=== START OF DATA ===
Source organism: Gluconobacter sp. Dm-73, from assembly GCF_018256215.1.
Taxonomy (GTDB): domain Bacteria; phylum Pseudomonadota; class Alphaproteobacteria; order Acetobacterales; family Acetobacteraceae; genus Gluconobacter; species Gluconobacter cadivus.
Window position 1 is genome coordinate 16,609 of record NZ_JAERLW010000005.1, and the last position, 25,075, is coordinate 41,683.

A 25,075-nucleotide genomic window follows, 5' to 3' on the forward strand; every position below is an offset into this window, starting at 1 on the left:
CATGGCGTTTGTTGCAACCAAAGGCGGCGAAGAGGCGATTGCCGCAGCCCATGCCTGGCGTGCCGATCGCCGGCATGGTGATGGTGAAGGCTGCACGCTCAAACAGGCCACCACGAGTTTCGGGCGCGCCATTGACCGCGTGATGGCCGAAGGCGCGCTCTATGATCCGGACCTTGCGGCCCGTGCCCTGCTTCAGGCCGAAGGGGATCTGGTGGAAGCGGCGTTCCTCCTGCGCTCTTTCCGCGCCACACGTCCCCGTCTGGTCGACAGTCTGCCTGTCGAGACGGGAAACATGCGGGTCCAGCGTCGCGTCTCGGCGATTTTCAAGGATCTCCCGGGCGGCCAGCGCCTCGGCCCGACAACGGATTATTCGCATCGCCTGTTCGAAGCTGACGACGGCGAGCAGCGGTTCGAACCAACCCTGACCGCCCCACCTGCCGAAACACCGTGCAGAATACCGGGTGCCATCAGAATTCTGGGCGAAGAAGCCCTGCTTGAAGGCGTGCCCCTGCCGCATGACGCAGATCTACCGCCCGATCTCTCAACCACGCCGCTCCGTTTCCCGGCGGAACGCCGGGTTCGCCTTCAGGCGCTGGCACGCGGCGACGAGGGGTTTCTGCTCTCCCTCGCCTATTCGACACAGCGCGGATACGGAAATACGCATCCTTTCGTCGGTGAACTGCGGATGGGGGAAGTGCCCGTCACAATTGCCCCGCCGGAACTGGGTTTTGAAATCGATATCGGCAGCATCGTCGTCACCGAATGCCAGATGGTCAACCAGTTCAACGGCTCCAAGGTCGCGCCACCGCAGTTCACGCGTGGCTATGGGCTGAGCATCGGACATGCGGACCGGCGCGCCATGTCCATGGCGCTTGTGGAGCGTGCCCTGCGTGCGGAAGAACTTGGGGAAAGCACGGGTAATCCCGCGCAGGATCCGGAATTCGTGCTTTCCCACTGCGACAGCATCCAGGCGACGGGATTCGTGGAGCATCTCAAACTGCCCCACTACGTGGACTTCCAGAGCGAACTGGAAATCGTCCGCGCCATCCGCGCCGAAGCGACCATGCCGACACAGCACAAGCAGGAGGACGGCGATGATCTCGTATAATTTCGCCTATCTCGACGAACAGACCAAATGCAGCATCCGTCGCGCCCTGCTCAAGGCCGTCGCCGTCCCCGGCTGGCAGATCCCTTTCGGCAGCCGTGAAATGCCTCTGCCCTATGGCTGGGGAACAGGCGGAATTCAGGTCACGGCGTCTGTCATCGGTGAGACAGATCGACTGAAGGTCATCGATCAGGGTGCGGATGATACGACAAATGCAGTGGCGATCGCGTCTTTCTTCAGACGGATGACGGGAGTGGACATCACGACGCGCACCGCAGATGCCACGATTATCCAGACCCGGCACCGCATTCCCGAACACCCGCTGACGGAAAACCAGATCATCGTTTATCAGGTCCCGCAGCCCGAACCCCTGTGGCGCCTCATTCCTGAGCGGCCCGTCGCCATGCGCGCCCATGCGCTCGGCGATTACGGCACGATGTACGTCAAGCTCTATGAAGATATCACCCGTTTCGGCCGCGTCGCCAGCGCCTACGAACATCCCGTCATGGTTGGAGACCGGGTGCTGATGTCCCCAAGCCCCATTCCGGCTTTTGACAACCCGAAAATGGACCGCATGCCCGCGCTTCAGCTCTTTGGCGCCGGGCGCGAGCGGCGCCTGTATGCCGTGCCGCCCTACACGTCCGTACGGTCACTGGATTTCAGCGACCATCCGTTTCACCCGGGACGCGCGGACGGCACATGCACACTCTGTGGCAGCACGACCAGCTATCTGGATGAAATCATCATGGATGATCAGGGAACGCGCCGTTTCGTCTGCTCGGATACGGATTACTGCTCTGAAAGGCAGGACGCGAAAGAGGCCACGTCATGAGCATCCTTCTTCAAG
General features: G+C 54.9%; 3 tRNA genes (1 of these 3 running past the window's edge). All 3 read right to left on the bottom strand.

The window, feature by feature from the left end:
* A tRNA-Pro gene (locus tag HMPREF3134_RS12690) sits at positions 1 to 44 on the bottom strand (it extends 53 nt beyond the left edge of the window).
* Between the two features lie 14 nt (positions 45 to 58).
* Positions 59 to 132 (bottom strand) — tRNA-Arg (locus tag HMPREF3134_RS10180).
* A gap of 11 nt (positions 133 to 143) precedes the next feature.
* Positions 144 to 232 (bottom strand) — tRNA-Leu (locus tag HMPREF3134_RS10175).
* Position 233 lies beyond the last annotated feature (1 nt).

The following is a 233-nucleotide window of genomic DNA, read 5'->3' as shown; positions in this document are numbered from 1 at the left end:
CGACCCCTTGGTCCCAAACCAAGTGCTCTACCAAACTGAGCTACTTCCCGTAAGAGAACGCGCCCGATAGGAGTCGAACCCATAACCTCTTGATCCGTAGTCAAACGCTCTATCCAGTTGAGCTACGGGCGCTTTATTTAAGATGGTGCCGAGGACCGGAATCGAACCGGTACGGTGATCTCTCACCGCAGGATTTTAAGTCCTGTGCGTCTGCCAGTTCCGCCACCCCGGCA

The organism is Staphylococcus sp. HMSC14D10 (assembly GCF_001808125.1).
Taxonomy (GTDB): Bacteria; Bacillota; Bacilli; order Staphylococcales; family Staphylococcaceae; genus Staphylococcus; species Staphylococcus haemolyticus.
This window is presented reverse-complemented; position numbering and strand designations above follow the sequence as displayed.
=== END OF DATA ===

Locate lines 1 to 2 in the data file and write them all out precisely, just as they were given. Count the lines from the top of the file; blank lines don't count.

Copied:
Source organism: Gluconobacter sp. Dm-73, from assembly GCF_018256215.1.
Taxonomy (GTDB): domain Bacteria; phylum Pseudomonadota; class Alphaproteobacteria; order Acetobacterales; family Acetobacteraceae; genus Gluconobacter; species Gluconobacter cadivus.